A Republican sponsor, Rep. Joe Barton (R-Tex.) says that “It is important that our teenagers receive protections. They are prone to mistakes; we need to make sure those mistakes aren’t exploited online.”
Meanwhile, California also just passed the online “eraser” law. California SB 568 requires “the operator of an Internet Web site, online service, online application, or mobile application to permit a minor who is a registered user of the operator’s Internet Web site, online service, online application, or mobile application, to remove, or to request and obtain removal of, content or information posted”. The law kicks in on January 1st. It also prohibits websites from targeting minors with products like e-cigarettes and tattoos.
Despite the DNTK proposal, it remains that state legislatures and attorneys general continue to take the lead in privacy legislation and enforcement. See, http://www.nytimes.com/2013/10/31/technology/no-us-action-so-states-move-on-privacy-law.html
See also, State AGs Chuckle at Idea of Federal Breach Law: https://www.privacyassociation.org/publications/amidst_u.s._govt_shutdown_state_ags_chuckle_at_idea_of_federal_breach_law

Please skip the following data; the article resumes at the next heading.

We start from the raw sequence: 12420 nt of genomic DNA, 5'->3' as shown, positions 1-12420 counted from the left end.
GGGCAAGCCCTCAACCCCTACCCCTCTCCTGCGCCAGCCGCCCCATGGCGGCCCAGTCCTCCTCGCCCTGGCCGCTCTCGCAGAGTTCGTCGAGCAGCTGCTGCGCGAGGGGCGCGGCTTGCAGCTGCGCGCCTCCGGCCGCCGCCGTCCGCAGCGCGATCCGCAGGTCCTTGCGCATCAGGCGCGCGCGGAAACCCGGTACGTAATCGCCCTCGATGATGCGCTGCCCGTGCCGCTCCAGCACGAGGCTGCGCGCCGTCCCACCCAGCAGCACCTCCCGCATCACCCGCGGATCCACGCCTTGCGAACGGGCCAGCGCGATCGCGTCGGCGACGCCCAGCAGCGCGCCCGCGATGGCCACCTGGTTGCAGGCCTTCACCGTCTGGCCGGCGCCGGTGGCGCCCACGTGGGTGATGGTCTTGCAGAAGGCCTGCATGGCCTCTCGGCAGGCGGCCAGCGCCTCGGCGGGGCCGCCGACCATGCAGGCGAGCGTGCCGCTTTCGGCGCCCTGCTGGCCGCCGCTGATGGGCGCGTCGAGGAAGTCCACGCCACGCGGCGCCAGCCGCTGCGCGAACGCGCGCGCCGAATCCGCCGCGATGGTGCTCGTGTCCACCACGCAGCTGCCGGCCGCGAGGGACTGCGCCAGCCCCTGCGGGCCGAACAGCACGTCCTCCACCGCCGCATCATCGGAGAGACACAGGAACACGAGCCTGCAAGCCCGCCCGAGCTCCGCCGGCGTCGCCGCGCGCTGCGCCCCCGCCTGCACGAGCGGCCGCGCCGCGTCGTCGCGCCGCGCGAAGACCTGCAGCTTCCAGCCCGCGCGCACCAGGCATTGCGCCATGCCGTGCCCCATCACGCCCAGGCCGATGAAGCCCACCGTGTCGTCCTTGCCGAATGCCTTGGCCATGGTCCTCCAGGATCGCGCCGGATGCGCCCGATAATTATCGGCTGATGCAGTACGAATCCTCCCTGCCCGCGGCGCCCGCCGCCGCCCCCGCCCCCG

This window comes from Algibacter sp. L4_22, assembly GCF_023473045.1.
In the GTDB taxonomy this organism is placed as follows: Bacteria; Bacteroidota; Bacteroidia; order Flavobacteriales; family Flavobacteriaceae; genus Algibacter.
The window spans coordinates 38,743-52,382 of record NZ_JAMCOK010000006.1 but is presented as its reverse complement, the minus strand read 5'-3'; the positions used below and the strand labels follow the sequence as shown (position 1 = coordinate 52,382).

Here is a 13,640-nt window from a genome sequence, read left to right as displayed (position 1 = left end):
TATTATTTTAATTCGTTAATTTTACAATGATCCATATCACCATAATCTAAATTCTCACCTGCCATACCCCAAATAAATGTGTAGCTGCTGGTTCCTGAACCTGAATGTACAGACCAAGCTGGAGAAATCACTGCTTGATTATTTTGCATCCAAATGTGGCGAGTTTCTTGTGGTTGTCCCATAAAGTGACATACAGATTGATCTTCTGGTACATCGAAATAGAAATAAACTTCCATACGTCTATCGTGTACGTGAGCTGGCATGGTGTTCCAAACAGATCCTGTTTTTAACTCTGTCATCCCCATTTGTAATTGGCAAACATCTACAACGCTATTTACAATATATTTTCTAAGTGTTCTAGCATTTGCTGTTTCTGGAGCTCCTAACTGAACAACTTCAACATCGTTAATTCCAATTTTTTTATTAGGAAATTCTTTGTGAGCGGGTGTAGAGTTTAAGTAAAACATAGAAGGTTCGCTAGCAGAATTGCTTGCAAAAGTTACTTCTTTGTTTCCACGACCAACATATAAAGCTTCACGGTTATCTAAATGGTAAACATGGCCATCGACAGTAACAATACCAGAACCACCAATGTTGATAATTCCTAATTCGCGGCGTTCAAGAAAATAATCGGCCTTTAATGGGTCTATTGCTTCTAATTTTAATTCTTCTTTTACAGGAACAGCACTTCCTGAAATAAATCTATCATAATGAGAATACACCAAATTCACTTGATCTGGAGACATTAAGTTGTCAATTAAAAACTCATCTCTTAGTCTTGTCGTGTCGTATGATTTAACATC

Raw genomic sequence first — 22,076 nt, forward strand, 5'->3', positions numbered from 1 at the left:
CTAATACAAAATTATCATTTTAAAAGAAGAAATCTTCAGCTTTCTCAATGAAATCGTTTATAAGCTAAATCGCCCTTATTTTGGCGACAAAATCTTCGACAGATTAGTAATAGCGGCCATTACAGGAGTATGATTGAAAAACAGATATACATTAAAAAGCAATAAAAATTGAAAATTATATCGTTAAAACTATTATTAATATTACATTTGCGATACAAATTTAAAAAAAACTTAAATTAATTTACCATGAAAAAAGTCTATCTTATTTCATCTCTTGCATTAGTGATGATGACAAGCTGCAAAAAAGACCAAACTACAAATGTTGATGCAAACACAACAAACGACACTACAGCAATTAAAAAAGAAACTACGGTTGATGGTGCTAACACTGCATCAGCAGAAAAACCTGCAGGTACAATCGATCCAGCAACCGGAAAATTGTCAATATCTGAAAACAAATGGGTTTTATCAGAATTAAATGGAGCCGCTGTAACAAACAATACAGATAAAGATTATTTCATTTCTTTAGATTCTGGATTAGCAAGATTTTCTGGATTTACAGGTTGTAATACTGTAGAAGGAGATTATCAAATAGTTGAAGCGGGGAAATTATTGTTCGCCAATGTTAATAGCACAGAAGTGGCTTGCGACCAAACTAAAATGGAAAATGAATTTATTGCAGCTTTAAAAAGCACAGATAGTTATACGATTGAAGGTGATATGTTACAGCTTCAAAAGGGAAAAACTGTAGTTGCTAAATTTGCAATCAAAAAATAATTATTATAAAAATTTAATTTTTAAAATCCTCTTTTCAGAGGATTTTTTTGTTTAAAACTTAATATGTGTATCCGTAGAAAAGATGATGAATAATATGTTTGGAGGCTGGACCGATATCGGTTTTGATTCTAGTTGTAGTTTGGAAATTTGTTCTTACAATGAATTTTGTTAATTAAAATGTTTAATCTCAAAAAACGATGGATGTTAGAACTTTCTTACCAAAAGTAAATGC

“Operators” include website operators, and per the CA AG, that would be software operators and mobile apps that transmit and collect PII online. The law does not prohibit commercial websites or online services from tracking and gathering personal information from its users – just addresses notice policies and procedures. In that regard it does not prompt an “opt in” option on the operator’s website or app – which would require a consumer/customer to affirmatively allow the operator to share PII. It is an update to CalOPPA (“California Online Privacy Protection Act of 2003”).
And see also: The FTC has denied an application seeking approval of a proposed verifiable parental consent method submitted by AssertID, Inc., under COPPA.
In a letter to AssertID, the Commission noted that the company’s proposal failed to provide sufficient evidence that its method would meet the requirements set out under the rule. Specifically, the Commission noted that there was not yet adequate research or market testing to show the effectiveness of the AssertID “social-graph verification” method.